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Critical Infrastructure – Making Congress the Scapegoat

Last week, CQ reported Homeland Security Secretary Janet Napolitano, speaking before the Senate Homeland Security and Governmental Affairs Committee, made a “dire prediction.” Secretary Napolitano warned the Senate that if Congress does not give DHS “the authority to designate critical infrastructure and set risk-based cyber security standards for it” [in] “a year or 18 months…we would have suffered a major infiltration or attack, and we will find that some part of our critical infrastructure was a gap.”

From the Secretary’s remarks, it appears DHS has yet to publicly recognize the superior critical infrastructure expertise of the Defense Department, National Security Agency and the FBI and has no institutional memory of the many catastrophic “protected” infrastructure failures America has suffered or the Department’s culpability for:

  • Failure to implement the Homeland Security Advisory Council’s (HSAC’s) January 2006 recommendation to “Promulgate critical infrastructure resilience (CIR) as the top-level strategic objective—the desired outcome—to drive national policy and planning.
  • The Department’s continued silence on the global, real-time, anomalous behavior and malware detection, neutralization and cyber event reporting technologies demonstrated to it in April 2010.
  • DHS’s failure to implement a nationally unifying, individual, business/enterprise and community empowering “American Resilience Assessment” recommended in the HSAC’s June 2011 Community Resilience Task Force Report.
  • The Department’s ongoing efforts to disparage and obstruct implementation of comprehensive, nationally compatible, “all-condition,” objectively measurable and operationally proven infrastructure resilience mindsets, methodologies and metrics.

It is disturbing that the leader of an organization that repeatedly uses the term resilience, but dogmatically defends a basic (but among other issues) an operationally inadequate, repeatedly and catastrophically failed, Cold-War Era Critical Infrastructure Protection (CIP) program and has for years stonewalled advancements in infrastructure preparedness, is now calling for additional authority to create and impose increasingly invasive cyber security “standards.”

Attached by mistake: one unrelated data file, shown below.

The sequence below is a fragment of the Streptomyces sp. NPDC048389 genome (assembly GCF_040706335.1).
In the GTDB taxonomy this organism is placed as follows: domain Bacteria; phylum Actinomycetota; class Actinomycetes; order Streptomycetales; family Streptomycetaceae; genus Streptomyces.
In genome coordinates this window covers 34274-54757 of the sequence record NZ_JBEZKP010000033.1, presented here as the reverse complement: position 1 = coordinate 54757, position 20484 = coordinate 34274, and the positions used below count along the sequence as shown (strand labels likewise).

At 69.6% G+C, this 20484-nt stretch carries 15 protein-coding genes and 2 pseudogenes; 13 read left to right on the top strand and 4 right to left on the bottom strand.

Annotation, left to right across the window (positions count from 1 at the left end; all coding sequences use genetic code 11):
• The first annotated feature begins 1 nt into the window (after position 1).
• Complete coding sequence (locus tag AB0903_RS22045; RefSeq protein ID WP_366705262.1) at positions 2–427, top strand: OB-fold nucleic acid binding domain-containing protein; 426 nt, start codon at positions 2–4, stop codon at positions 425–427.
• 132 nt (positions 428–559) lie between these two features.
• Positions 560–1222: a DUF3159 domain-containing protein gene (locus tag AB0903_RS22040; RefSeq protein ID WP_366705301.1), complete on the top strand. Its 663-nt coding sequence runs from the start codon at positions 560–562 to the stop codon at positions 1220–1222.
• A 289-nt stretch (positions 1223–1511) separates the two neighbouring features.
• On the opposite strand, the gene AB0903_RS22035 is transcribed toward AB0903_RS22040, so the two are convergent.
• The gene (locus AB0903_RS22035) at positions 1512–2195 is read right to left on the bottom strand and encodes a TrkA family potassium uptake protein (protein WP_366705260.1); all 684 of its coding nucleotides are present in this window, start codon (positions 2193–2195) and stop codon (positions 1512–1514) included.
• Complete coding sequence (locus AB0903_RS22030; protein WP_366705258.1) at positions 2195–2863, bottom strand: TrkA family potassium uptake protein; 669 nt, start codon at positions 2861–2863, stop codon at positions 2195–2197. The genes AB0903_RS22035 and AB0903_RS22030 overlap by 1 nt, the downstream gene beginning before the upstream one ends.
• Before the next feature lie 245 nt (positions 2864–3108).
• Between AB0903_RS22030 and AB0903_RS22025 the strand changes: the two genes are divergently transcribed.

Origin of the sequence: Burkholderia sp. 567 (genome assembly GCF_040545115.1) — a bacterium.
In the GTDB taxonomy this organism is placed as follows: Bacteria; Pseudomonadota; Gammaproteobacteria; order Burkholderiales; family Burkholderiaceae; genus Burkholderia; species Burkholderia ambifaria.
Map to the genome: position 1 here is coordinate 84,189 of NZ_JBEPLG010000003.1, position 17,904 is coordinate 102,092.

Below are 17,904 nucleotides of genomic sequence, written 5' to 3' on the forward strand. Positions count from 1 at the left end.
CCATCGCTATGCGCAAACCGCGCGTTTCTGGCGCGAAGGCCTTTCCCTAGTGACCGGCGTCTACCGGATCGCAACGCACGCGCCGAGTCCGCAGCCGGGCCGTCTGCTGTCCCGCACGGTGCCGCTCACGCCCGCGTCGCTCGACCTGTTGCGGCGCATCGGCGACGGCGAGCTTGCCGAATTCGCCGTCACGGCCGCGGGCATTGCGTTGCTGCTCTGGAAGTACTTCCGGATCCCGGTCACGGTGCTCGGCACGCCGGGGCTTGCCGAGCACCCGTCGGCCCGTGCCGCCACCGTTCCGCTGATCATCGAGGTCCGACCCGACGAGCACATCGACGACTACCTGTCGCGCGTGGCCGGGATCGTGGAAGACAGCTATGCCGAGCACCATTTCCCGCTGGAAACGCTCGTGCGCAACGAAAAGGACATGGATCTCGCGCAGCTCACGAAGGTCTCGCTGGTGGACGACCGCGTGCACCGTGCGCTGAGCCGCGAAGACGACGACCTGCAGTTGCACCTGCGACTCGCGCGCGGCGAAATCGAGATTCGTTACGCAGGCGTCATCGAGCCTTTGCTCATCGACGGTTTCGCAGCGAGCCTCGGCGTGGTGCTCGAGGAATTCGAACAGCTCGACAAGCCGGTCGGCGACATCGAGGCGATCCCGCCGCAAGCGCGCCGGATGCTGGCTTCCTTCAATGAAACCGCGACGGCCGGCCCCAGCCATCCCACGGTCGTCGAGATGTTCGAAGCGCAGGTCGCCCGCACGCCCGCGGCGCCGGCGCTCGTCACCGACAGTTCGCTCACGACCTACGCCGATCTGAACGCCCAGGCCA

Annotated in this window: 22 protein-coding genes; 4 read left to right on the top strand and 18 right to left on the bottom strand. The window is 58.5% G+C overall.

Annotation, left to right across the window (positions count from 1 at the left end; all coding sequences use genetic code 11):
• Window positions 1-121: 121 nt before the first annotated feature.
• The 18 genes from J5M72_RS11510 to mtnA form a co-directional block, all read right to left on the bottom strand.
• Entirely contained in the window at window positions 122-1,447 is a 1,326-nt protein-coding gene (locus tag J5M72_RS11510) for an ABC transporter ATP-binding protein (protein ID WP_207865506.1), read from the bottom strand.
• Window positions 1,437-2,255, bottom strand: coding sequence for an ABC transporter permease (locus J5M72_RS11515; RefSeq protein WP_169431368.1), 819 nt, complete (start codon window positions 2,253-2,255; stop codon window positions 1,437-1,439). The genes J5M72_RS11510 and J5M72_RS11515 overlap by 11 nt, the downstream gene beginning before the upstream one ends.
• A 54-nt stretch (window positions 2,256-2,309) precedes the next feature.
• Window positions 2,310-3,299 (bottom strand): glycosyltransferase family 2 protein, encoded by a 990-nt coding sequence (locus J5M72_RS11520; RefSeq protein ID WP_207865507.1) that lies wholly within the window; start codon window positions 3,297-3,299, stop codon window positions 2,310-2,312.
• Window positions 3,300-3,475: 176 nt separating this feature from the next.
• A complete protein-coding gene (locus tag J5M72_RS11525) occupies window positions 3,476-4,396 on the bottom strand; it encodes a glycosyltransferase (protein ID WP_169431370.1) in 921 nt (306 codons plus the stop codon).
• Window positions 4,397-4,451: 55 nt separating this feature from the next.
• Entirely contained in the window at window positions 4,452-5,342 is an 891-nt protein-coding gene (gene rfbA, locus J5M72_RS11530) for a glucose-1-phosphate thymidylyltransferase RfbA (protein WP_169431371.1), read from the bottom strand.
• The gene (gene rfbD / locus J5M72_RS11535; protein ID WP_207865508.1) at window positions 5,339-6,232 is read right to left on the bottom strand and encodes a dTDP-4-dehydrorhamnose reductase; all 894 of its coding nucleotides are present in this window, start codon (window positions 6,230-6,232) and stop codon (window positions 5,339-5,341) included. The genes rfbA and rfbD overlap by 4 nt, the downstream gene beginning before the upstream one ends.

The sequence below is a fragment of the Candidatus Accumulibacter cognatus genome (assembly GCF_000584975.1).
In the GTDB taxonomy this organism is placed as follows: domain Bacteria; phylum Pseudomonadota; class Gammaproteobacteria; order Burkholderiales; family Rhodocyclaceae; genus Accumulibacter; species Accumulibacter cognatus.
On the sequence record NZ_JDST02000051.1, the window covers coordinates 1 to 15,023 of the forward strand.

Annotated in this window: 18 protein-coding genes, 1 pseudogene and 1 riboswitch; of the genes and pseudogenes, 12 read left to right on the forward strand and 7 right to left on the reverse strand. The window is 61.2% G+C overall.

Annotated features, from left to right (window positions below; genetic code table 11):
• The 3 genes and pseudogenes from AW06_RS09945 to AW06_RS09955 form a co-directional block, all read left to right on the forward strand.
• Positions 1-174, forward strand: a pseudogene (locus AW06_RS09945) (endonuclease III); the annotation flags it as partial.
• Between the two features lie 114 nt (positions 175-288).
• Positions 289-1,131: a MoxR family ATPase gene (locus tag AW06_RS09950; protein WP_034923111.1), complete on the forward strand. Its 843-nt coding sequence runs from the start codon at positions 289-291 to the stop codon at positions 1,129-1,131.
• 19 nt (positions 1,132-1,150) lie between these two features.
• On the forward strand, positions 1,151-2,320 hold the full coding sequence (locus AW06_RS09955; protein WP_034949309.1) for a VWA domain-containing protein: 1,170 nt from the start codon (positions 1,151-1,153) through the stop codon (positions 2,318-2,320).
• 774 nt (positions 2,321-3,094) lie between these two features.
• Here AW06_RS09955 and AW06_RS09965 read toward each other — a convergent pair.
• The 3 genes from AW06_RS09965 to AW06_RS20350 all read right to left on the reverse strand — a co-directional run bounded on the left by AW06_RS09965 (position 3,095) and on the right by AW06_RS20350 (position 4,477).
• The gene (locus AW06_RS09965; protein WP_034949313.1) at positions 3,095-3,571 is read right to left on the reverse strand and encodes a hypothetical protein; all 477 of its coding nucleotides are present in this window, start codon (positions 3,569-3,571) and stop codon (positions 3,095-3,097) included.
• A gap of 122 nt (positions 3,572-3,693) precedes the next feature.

The Secretary’s “dire prediction” and roundabout effort to foist responsibility on the Congress for her Department’s obvious lack of progress in assuring, beyond their protection, the operational resilience of America’s interdependent cyber and physical infrastructure challenges is — at best —ill-conceived. America’s cyber infrastructure operates at the speed of light, is globally interconnected and technology driven. Additional, increasingly invasive Federal legislation, while perhaps comforting within the Beltway, will not achieve adequate levels of cyber security or the operational assurance and resilience of America’s Information Infrastructure.

The Department has long possessed operationally proven infrastructure resilience recommendations and the information necessary to rapidly implement them. DHS has the authorities, relationships with appropriate Federal Departments and has access to the advanced cyber infrastructure technologies and methodologies it requires to comprehensively address its most fundamental Homeland Security challenge – the operational resilience of the Nation’s critical infrastructure(s).

The threats to, exploitable vulnerabilities of, and the resulting consequences from cyber and physical infrastructure failure grow each day. The issue is not one of organizational authority but rather one of organizational performance and responsibility. The question for the DHS leadership is: Why is a Department born of tragedy and constitutionally sworn to “provide for the common defense,” doing significantly less than it can to achieve that end? An increasingly at-risk population is owed an explanation.

Jeff Gaynor blogs on critical infrastructure and national resilience. Read More